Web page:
An Indian-origin doctor based in London had warned against the cyber-hack of the UK’s state-run National Health Service (NHS) just days before it crippled the country’s network. Dr Krishna Chinthapalli, a neurology registrar at the National Hospital for Neurology and Neurosurgery in London, had warned that an increasing number of hospitals could be shut down by ransomeware attacks in an article on the vulnerability of the NHS network in the ‘British Medical Journal’ on Wednesday, two days before the major cyber-hack.
He had highlighted an incident at Papworth Hospital near Cambridge where a nurse clicked on a malicious link and malware infected her computer and started to encrypt sensitive files. “Fortunately, the hospital’s daily data backup had just been completed. The IT director admitted that they were very lucky, saying, ‘Timing absolutely was everything for us’. We should be prepared: more hospitals will almost certainly be shut down by ransomware this year,” Chinthapalli wrote.
The revelation came as experts said they are working round-the-clock to restore the IT systems of NHS after they were hit by a large-scale cyber-hack by an international criminal gang that wreaked havoc around the world including India.
Patients of the state-funded country-wide service are facing days of chaos as appointments and surgeries were cancelled after nearly 45 NHS organisations from London to Scotland were hit in the “ransomware” attack on Friday.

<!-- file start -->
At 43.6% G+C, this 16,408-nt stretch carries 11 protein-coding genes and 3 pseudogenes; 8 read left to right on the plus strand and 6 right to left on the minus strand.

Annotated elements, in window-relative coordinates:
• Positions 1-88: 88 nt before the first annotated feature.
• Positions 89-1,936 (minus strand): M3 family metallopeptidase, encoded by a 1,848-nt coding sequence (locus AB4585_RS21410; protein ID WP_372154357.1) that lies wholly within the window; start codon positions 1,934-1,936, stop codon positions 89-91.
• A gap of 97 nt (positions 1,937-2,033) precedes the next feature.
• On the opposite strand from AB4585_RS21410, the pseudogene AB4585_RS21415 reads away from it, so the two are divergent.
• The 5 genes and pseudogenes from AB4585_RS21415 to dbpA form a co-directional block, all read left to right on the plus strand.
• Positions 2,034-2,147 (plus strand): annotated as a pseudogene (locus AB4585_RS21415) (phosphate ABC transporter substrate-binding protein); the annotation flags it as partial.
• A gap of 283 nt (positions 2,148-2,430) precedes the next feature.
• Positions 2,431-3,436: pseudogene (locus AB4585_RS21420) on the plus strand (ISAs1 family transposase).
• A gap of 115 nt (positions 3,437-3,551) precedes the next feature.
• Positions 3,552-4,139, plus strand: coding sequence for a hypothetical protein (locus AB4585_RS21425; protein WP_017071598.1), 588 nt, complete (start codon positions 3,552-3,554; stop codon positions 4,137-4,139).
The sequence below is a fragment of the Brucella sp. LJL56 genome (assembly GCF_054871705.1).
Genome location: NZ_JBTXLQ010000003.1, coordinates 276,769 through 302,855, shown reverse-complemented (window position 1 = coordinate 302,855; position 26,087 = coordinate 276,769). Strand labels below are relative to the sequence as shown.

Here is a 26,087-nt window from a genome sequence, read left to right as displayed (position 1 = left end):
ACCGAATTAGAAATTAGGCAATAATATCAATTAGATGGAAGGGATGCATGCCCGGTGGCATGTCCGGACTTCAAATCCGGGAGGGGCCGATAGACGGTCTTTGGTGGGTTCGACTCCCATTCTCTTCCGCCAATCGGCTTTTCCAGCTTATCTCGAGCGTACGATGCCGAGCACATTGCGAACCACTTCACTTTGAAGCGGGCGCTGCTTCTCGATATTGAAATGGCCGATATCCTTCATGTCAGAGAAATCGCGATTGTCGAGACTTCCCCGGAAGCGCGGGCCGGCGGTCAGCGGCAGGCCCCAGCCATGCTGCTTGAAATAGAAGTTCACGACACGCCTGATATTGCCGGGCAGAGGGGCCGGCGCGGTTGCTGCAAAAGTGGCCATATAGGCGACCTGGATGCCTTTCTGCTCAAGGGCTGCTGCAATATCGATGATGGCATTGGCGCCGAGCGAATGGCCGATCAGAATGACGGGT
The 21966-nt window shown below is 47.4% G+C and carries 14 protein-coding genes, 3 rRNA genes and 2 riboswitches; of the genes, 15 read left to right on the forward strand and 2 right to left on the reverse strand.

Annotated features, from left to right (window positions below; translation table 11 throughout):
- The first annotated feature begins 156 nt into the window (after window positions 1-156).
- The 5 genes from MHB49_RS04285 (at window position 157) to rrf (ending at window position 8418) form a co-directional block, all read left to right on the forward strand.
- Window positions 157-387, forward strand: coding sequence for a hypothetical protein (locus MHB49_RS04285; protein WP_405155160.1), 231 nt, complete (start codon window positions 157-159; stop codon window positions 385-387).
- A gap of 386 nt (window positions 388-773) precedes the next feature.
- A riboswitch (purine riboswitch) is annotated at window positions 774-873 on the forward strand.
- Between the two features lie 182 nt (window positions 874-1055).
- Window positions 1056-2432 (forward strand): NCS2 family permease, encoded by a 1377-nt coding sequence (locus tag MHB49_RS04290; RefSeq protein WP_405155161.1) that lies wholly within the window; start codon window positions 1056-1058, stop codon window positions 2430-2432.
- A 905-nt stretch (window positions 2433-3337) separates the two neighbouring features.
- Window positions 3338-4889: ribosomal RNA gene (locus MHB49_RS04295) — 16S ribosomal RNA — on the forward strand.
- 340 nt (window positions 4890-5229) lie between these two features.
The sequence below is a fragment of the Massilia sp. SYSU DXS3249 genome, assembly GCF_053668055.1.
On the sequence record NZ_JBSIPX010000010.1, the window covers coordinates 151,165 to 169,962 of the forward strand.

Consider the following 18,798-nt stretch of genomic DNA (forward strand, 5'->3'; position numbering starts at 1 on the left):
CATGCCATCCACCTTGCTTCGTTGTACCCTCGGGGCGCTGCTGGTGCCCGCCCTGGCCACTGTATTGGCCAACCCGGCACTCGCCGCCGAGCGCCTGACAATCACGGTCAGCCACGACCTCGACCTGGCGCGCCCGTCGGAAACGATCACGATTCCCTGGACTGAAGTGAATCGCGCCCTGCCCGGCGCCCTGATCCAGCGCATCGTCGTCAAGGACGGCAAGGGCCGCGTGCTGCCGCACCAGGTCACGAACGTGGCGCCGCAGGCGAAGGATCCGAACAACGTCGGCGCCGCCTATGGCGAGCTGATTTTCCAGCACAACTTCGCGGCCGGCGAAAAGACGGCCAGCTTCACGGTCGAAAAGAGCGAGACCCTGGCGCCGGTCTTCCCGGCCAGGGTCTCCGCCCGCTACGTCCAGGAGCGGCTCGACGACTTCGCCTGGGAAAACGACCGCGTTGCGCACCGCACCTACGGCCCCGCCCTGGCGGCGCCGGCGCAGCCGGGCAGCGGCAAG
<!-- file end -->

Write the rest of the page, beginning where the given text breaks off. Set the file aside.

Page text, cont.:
Ciaran Martin, who leads the UK’s National Cyber Security Centre, said his team was doing everything in their power to get “vital services” back up and running.
“We are very aware that attacks on critical services such as the NHS have a massive impact on individuals and their families, and we are doing everything in our power to help them restore these vital services,” he said. “It’s important to understand that cyber attacks can be different from other forms of crime in that their sometimes highly technical and anonymous nature means it can take some time to understand how it worked, who was behind it and what the impact is,” he told the BBC.
Critically ill patients are being diverted to unaffected hospitals as computer systems failed in Accidents & Emergency (A&E) units and doctors were locked out of test results, X- rays and patient records. NHS England said patients needing emergency treatment should go to Accidents & Emergency (A&E) or access emergency services as they normally would.
However, there have been some reports of ambulances being diverted from affected hospitals and individual NHS trusts have asked registered patients not to attend unless it is urgent.
London’s Barts Health NHS Trust, the largest trust in the UK, cancelled all outpatient appointments at its five hospitals today. The NHS has not been affected in Wales and Northern Ireland. The assault is part of an attack that has affected organisations in about 100 countries, including the United States, India, China, Russia and Spain, disrupting power and telephone companies.